“Our dreams are big” | Coeur d’Alene Press

COEUR d’ALENE – This week’s demolition of what once housed Black Sheep Sporting Goods might have left Dave Knoll feeling a little down. After all, he owned it.

No way.

“My thinking about the destruction of this building was positive,” he said Tuesday as he drove a cart around the Silver Lake Mall.

And the reason is, he explained, that it was first owned by a competitor that opened in 2007.

“We overcame it and ended up with their building,” Knoll said with a smile.

It worked well for Black Sheep.

They operated in this 50,000 square foot store near Government Way and Neider Avenue for almost eight years until 2021.

“Business was really, really good,” Knoll said. “There were good years there.

But they had bigger projects that required some risk.

They sold the building to Costco for an undisclosed amount, which in turn this week began demolishing it to make way for an expanded parking lot.

“We wanted to move the business forward by having more space, so the opportunity arose when Costco bought this building from us and allowed us to go and buy the mall,” Knoll said.

The Knolls are longtime locals who have operated retail stores throughout the North West for many years. Dave and Barbara are perhaps best known as the owners of Black Sheep Sporting Goods, which was founded in 1975 in Coeur d’Alene.

They bought the struggling Silver Lake Mall in early 2021 and moved Black Sheep Sporting Goods there in place of JC Penney, which closed last year. The site has been emptied and reorganized.

Their long-standing goal is to breathe new life into the struggling mall, help businesses thrive, make it a great shopping experience and showcase products.

With their son Brian Knoll leading the show as general manager, they are confident in their journey.

“It was kind of scary coming out of the chute not knowing if we would be forwarding our customers,” Dave Knoll said. “But it was a total positive. Our sales are on the rise.“

The pinnacle of their efforts soon comes as they celebrate Black Sheep’s new 100,000 square foot home which has approximately 100 employees.

They are gearing up for a grand opening party June 10-12. It will be a weekend of family activities, prizes, music and guest appearances.

Industry professionals and outdoor product leaders like Mossberg, Hornaday and Berkeley will be on hand. Celebrities will talk about hunting and fishing.

Knoll said they were expecting over 10,000 people.

“It should be a good time,” he said.

Knoll is proud of the many awards displayed on the shelves near his desk that Black Sheep has won over the years.

He quickly summarizes his story:

“The original Black Sheep was 2,000 square feet. It was demolished to make way for a 5,000 square foot store. And then, five years later, we built a 20,000 square foot store with a 10,000 square foot extension. And then we moved from that place into our building that was demolished, at 50,000 feet, and now we’re in our 330,000 square foot mall. So we grew and as Brian likes to say, we reinvested every dollar we earned back into our business.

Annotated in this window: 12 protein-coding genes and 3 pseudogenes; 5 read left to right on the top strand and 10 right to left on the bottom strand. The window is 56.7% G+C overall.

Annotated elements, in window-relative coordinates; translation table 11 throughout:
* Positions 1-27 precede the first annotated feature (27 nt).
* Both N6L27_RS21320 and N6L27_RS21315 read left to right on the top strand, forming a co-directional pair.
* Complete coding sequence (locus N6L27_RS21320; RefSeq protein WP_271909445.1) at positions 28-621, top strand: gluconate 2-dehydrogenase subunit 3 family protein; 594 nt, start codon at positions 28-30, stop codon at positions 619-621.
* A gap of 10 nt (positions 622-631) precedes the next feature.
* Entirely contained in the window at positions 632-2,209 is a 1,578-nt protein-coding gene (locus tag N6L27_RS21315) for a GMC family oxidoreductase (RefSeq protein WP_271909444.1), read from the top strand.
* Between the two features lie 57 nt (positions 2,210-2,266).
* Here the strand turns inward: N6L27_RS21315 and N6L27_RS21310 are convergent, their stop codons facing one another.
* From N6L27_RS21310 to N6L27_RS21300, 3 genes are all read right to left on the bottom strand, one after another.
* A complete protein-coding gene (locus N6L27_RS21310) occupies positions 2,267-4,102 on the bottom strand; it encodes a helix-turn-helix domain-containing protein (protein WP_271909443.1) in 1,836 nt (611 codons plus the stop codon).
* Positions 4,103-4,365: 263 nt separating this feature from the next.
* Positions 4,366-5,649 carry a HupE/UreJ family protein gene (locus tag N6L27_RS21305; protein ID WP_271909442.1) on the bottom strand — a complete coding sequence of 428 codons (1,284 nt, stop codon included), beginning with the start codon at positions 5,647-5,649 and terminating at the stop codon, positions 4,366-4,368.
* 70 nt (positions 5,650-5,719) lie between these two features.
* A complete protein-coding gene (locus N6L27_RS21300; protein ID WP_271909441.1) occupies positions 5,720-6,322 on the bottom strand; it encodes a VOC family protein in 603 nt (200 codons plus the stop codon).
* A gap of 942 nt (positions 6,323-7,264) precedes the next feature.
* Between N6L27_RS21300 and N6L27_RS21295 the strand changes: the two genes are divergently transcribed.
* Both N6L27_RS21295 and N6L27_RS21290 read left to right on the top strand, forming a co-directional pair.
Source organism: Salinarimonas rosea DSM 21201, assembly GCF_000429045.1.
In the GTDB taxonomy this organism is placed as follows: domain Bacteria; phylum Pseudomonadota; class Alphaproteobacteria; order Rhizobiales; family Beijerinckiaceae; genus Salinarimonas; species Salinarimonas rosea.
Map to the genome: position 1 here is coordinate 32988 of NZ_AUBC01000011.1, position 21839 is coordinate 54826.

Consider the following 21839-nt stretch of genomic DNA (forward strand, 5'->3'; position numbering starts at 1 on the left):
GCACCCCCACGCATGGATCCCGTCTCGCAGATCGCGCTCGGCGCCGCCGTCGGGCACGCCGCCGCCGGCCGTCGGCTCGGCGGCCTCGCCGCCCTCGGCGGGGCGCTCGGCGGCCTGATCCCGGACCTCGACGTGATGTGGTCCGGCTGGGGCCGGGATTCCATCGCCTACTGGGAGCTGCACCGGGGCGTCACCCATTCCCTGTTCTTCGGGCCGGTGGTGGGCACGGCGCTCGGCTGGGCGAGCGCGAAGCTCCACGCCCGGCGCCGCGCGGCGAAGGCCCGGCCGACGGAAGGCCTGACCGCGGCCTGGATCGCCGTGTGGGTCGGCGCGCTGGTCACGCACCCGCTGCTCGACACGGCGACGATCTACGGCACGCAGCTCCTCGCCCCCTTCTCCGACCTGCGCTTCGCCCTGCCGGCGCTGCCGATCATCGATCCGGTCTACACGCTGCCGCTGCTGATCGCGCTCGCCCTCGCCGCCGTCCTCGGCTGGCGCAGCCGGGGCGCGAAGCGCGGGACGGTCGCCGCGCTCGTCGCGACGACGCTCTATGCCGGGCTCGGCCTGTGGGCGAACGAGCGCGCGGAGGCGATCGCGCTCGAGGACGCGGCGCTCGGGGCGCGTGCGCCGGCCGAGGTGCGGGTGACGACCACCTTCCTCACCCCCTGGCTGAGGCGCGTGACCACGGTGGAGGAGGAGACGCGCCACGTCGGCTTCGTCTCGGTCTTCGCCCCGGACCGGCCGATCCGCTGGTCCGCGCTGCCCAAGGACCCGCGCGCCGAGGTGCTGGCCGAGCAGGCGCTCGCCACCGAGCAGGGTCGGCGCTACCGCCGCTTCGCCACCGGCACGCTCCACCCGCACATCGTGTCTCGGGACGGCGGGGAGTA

As he walks through the mall, Dave Knoll wears a black cowboy hat and vest. He wears a badge that reads “Mall Daddy”. It’s his nickname, the one he clearly loves.

Friendly and chatty, he greets tenants and customers with smiles, compliments and conversation.

“We have great security,” he said, nodding toward a security guard.

“Angila, pose for a photo,” he told Angila Gleason, store manager of Harry Ritchie’s Jewelers.

She does, along with deputy director Dominique Shedenhelm.

The mall is buzzing almost daily. It is filled with businesses.

“There were 12 dark spaces here when we took over,” Knoll said. “They are all full.”

How did they do this?

“Just from the good vibes of Black Sheep,” Knoll said. “A pillar in the community. That and hard work.

It houses Planet Fitness where Sears once stood, and Macy’s remains an anchor tenant.

Recent arrivals include Bear Paw Cookies, Macadamia Coffee and Memory Gems.

Water World, also owned by the Knolls, is under construction at the east end of the mall and will offer all things water related.

“We’re going to do a ton of business in water sports,” Knoll said. “We sell 6,000 inner tubes every year and 1,000 kayaks.”

The Knolls are strong believers in concept stores that offer a specific range of products, such as Knives and Optics, Hydration Station and American Heritage, all of which are Black Sheep stores.

“When you walk into a concept store, you’re focused on buying a particular product,” Knoll said.

He is proud of the influence of Black Sheep.

“It’s the heart of the mall here,” he said. “It attracts people. Everyone’s business has been up since we’ve been here.”

Their work is not finished.

Knoll hopes to lure some big names in the food industry to the mall property along Government Way and Canfield Avenue, like In-N-Out Burger and Chick fil-A. Trader Joe’s is on her wish list.

“Our dreams are big,” he said.

Even for his golf cart.

He will soon be driving a new, bigger and better six-seater.

“I’ll take people everywhere,” he laughed.

Comments are closed.